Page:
One can see well enough why the Madonnas of this world turn to the obscure and occult. It is because it is the exact reverse of their daily lives. If you spend your time sitting in the place of honour below the catwalk or being afflicted with existential angst over which of your 28 sumptuous mansions to be idle in next, it is no wonder that truth and value will seem like the opposite of all this brash, futile, showy stuff.
Celebrities are natural Cartesians. Since their external lives are usually pretty aimless and ravaged, they imagine that truth must lie within. The more portentously unintelligible the truth is, the further it is from their own instantly consumable everyday existences, and thus the more authentic it is likely to sound. This is why reasonably intelligent people who have been driven insane by excessive wealth and adulation believe that events on earth are being controlled by a spaceship concealed behind a cloud. They would not believe this if they had only £38 in the bank.
Nobody, then - not even the Pope - is as otherworldly as the worldly. A credulous superstition is simply the flipside of their crass careerism. The secret of life must surely be something as unlike their agent, minders and make-up assistants as possible - in which case pixies or extraterrestrials fit the bill nicely. Scientology is a "spiritual" reproduction of techno-capitalist values and a bungled alternative to them. If truth cannot be found in one's everyday life, then it must exist on a different plane entirely - which is to say, nowhere at all.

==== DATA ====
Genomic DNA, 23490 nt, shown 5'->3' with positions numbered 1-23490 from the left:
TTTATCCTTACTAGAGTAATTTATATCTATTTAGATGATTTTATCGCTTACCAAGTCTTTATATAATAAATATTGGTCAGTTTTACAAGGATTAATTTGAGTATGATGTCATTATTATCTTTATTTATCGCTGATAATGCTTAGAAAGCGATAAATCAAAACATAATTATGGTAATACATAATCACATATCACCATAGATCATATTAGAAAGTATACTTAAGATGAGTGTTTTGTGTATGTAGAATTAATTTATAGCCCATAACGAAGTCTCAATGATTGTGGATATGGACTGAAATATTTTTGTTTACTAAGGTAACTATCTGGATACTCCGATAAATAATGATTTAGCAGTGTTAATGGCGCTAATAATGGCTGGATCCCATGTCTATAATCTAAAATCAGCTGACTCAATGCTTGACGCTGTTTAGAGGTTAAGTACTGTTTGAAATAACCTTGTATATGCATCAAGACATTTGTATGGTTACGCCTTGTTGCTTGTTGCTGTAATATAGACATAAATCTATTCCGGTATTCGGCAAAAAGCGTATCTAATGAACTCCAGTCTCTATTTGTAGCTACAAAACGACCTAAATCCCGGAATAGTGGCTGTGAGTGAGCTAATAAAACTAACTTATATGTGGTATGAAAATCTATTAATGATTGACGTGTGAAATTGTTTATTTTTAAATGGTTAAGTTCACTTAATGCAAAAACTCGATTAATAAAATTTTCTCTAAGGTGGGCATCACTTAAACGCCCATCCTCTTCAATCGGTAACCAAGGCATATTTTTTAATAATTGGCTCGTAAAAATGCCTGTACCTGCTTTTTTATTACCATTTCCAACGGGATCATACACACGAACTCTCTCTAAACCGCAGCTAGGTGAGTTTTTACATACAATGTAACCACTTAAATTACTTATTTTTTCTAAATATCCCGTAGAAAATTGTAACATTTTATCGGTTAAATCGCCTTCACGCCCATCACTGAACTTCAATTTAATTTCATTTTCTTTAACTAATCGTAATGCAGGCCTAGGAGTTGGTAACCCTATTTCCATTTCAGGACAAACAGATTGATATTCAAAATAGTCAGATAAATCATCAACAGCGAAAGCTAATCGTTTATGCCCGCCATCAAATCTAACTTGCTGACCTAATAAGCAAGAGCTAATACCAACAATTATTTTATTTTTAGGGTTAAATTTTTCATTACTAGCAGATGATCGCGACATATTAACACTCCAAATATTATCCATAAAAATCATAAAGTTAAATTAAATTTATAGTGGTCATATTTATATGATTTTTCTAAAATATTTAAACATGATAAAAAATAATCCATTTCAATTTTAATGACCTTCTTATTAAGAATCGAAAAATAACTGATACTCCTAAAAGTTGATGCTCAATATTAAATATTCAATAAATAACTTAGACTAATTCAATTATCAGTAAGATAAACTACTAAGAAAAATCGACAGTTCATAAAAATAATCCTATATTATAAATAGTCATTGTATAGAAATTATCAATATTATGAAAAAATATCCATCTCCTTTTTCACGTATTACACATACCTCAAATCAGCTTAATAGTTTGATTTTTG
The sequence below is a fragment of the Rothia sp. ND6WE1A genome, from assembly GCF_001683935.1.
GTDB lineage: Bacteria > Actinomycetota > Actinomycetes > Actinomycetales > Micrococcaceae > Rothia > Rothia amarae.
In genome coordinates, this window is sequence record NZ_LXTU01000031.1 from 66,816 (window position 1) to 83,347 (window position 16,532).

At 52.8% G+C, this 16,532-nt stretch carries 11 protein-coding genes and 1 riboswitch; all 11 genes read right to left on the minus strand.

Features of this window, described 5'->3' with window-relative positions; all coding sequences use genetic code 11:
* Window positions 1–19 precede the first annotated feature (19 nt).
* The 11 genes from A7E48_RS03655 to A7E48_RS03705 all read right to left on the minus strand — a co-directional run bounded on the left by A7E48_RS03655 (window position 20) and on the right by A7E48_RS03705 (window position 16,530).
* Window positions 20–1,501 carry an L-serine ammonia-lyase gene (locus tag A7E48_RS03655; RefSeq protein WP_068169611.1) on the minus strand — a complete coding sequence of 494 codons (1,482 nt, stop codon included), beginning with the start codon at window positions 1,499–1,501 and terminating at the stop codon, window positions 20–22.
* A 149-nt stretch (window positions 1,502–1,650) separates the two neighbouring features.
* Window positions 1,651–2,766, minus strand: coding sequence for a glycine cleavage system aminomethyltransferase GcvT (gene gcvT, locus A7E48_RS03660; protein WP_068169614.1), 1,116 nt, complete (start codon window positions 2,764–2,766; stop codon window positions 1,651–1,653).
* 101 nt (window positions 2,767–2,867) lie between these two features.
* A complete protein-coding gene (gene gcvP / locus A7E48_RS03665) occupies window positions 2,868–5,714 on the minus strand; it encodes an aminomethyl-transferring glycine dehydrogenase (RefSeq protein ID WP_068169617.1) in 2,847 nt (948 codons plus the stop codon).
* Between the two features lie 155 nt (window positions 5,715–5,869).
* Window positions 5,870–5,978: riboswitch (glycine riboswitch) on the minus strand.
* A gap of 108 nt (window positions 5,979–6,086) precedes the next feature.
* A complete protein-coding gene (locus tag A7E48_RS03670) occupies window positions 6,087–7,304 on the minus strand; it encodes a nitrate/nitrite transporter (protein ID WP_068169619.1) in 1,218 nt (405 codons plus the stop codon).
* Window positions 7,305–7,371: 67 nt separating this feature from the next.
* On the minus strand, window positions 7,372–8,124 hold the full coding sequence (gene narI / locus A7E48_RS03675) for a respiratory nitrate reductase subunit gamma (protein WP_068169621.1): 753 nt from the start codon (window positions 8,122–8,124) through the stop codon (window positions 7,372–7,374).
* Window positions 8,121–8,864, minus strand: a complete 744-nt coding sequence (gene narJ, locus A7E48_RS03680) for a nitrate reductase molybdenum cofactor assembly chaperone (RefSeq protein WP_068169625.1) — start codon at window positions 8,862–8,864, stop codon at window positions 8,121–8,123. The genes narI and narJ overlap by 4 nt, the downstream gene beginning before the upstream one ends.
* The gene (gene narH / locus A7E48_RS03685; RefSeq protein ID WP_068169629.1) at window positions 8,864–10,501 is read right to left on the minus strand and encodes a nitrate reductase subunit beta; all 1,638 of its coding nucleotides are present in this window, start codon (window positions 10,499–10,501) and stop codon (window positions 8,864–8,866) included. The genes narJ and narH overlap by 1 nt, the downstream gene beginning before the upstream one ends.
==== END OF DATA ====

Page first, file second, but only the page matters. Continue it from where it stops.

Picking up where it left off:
Political radicals, of course, are also otherworldly. This is what they have in common with the connoisseurs of kabbalah. It is just that the other world they have in mind is a transformation of the one we have already, not a higher alternative to it. Non-radicals are otherworldly as well, although in a quite different sense. They are victims of the fantasy that what we see around us, given a tweak or two, is as good as it gets.
Those with their heads truly buried in the sand are the hard-nosed pragmatists who behave as though the World Bank and chocolate-chip cookies will be with us in the year 3000. The real fantasists are those who refuse to accept that human societies could be feasibly much improved.
I should end, having mentioned Madonna, by declaring a personal interest.
Before she became a star she was an obscure dancer in New York and was, for a while, the apartment mate of another dancer who was a friend of mine.
When I visited my friend and her husband in Greenwich Village, I would sleep in Madonna's bed. The lady herself, unfortunately, had not slept in it for a good 15 years.
Terry Eagleton is professor of cultural theory and John Rylands fellow at Manchester University. The Meaning of Life is published by Oxford University Press on February 22, £10.99.